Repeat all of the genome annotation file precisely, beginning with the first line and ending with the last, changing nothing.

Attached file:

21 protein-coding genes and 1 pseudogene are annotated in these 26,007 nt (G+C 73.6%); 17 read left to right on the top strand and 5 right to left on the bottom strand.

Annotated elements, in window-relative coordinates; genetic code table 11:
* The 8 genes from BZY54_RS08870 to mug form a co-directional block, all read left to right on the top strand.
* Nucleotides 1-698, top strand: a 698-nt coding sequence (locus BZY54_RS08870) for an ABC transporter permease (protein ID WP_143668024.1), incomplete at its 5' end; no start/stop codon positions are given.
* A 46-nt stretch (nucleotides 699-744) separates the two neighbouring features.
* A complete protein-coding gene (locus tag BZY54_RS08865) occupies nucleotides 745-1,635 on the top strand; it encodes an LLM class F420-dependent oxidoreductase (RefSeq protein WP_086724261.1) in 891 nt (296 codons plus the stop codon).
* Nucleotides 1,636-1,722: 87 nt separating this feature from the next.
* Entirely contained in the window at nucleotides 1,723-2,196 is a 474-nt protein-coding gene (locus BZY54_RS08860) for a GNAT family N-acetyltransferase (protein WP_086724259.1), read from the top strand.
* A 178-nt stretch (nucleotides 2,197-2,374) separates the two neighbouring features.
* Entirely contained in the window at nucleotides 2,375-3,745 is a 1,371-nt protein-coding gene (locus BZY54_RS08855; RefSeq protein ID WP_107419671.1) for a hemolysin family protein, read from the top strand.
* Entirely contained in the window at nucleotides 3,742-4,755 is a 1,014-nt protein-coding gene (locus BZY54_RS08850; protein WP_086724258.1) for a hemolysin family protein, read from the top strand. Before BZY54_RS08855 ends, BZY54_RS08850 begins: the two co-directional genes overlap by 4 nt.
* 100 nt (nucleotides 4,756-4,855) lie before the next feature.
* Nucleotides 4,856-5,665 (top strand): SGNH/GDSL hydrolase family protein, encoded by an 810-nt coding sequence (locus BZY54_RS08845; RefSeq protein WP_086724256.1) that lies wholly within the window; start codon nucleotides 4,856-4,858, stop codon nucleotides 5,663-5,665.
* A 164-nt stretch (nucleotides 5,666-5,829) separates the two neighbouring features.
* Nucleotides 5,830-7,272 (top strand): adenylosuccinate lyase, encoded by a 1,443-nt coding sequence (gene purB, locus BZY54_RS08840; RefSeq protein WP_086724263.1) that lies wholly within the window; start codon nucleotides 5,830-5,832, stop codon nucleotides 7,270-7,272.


21 protein-coding genes and 1 pseudogene are annotated in these 26,007 nt (G+C 73.6%); 17 read left to right on the top strand and 5 right to left on the bottom strand.

Annotated elements, in window-relative coordinates; genetic code table 11:
* The 8 genes from BZY54_RS08870 to mug form a co-directional block, all read left to right on the top strand.
* Nucleotides 1-698, top strand: a 698-nt coding sequence (locus BZY54_RS08870) for an ABC transporter permease (protein ID WP_143668024.1), incomplete at its 5' end; no start/stop codon positions are given.
* A 46-nt stretch (nucleotides 699-744) separates the two neighbouring features.
* A complete protein-coding gene (locus tag BZY54_RS08865) occupies nucleotides 745-1,635 on the top strand; it encodes an LLM class F420-dependent oxidoreductase (RefSeq protein WP_086724261.1) in 891 nt (296 codons plus the stop codon).
* Nucleotides 1,636-1,722: 87 nt separating this feature from the next.
* Entirely contained in the window at nucleotides 1,723-2,196 is a 474-nt protein-coding gene (locus BZY54_RS08860) for a GNAT family N-acetyltransferase (protein WP_086724259.1), read from the top strand.
* A 178-nt stretch (nucleotides 2,197-2,374) separates the two neighbouring features.
* Entirely contained in the window at nucleotides 2,375-3,745 is a 1,371-nt protein-coding gene (locus BZY54_RS08855; RefSeq protein ID WP_107419671.1) for a hemolysin family protein, read from the top strand.
* Entirely contained in the window at nucleotides 3,742-4,755 is a 1,014-nt protein-coding gene (locus BZY54_RS08850; protein WP_086724258.1) for a hemolysin family protein, read from the top strand. Before BZY54_RS08855 ends, BZY54_RS08850 begins: the two co-directional genes overlap by 4 nt.
* 100 nt (nucleotides 4,756-4,855) lie before the next feature.
* Nucleotides 4,856-5,665 (top strand): SGNH/GDSL hydrolase family protein, encoded by an 810-nt coding sequence (locus BZY54_RS08845; RefSeq protein WP_086724256.1) that lies wholly within the window; start codon nucleotides 4,856-4,858, stop codon nucleotides 5,663-5,665.
* A 164-nt stretch (nucleotides 5,666-5,829) separates the two neighbouring features.
* Nucleotides 5,830-7,272 (top strand): adenylosuccinate lyase, encoded by a 1,443-nt coding sequence (gene purB, locus BZY54_RS08840; RefSeq protein WP_086724263.1) that lies wholly within the window; start codon nucleotides 5,830-5,832, stop codon nucleotides 7,270-7,272.